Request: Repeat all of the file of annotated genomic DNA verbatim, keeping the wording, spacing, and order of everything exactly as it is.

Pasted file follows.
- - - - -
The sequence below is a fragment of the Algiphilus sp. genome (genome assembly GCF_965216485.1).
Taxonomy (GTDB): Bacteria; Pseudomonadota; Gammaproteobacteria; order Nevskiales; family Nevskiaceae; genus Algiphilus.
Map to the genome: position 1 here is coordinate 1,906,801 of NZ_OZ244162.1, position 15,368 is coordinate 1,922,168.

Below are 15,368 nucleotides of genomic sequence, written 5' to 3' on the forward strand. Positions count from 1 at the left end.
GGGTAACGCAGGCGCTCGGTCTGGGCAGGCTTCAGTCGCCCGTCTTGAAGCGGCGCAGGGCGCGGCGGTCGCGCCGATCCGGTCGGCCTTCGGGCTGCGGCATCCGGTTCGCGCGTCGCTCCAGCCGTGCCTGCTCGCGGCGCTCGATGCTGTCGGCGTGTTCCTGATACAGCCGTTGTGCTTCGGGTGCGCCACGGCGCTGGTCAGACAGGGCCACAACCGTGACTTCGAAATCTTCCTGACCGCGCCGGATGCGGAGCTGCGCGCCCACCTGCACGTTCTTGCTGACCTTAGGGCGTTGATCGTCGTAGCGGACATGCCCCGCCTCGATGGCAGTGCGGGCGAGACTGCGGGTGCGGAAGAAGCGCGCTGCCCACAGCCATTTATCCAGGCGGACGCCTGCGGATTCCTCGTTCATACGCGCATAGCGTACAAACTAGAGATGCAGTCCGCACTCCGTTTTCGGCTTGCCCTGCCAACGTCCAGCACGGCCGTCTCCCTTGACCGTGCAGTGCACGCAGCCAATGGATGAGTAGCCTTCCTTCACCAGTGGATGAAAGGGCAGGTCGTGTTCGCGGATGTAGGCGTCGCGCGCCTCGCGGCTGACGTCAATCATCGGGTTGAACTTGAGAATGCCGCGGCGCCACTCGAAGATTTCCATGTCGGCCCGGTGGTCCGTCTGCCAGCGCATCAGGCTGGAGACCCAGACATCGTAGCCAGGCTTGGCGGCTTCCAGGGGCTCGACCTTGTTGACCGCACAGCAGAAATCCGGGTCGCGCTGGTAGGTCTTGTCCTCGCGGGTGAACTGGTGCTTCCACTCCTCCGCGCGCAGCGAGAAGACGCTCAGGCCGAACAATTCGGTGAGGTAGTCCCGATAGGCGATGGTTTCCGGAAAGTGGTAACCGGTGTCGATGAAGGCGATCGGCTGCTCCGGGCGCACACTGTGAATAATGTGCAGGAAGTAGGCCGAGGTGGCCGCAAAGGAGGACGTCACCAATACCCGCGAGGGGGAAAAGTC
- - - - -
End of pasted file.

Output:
The sequence below is a fragment of the Algiphilus sp. genome (genome assembly GCF_965216485.1).
Taxonomy (GTDB): Bacteria; Pseudomonadota; Gammaproteobacteria; order Nevskiales; family Nevskiaceae; genus Algiphilus.
Map to the genome: position 1 here is coordinate 1,906,801 of NZ_OZ244162.1, position 15,368 is coordinate 1,922,168.

Below are 15,368 nucleotides of genomic sequence, written 5' to 3' on the forward strand. Positions count from 1 at the left end.
GGGTAACGCAGGCGCTCGGTCTGGGCAGGCTTCAGTCGCCCGTCTTGAAGCGGCGCAGGGCGCGGCGGTCGCGCCGATCCGGTCGGCCTTCGGGCTGCGGCATCCGGTTCGCGCGTCGCTCCAGCCGTGCCTGCTCGCGGCGCTCGATGCTGTCGGCGTGTTCCTGATACAGCCGTTGTGCTTCGGGTGCGCCACGGCGCTGGTCAGACAGGGCCACAACCGTGACTTCGAAATCTTCCTGACCGCGCCGGATGCGGAGCTGCGCGCCCACCTGCACGTTCTTGCTGACCTTAGGGCGTTGATCGTCGTAGCGGACATGCCCCGCCTCGATGGCAGTGCGGGCGAGACTGCGGGTGCGGAAGAAGCGCGCTGCCCACAGCCATTTATCCAGGCGGACGCCTGCGGATTCCTCGTTCATACGCGCATAGCGTACAAACTAGAGATGCAGTCCGCACTCCGTTTTCGGCTTGCCCTGCCAACGTCCAGCACGGCCGTCTCCCTTGACCGTGCAGTGCACGCAGCCAATGGATGAGTAGCCTTCCTTCACCAGTGGATGAAAGGGCAGGTCGTGTTCGCGGATGTAGGCGTCGCGCGCCTCGCGGCTGACGTCAATCATCGGGTTGAACTTGAGAATGCCGCGGCGCCACTCGAAGATTTCCATGTCGGCCCGGTGGTCCGTCTGCCAGCGCATCAGGCTGGAGACCCAGACATCGTAGCCAGGCTTGGCGGCTTCCAGGGGCTCGACCTTGTTGACCGCACAGCAGAAATCCGGGTCGCGCTGGTAGGTCTTGTCCTCGCGGGTGAACTGGTGCTTCCACTCCTCCGCGCGCAGCGAGAAGACGCTCAGGCCGAACAATTCGGTGAGGTAGTCCCGATAGGCGATGGTTTCCGGAAAGTGGTAACCGGTGTCGATGAAGGCGATCGGCTGCTCCGGGCGCACACTGTGAATAATGTGCAGGAAGTAGGCCGAGGTGGCCGCAAAGGAGGACGTCACCAATACCCGCGAGGGGGAAAAGTC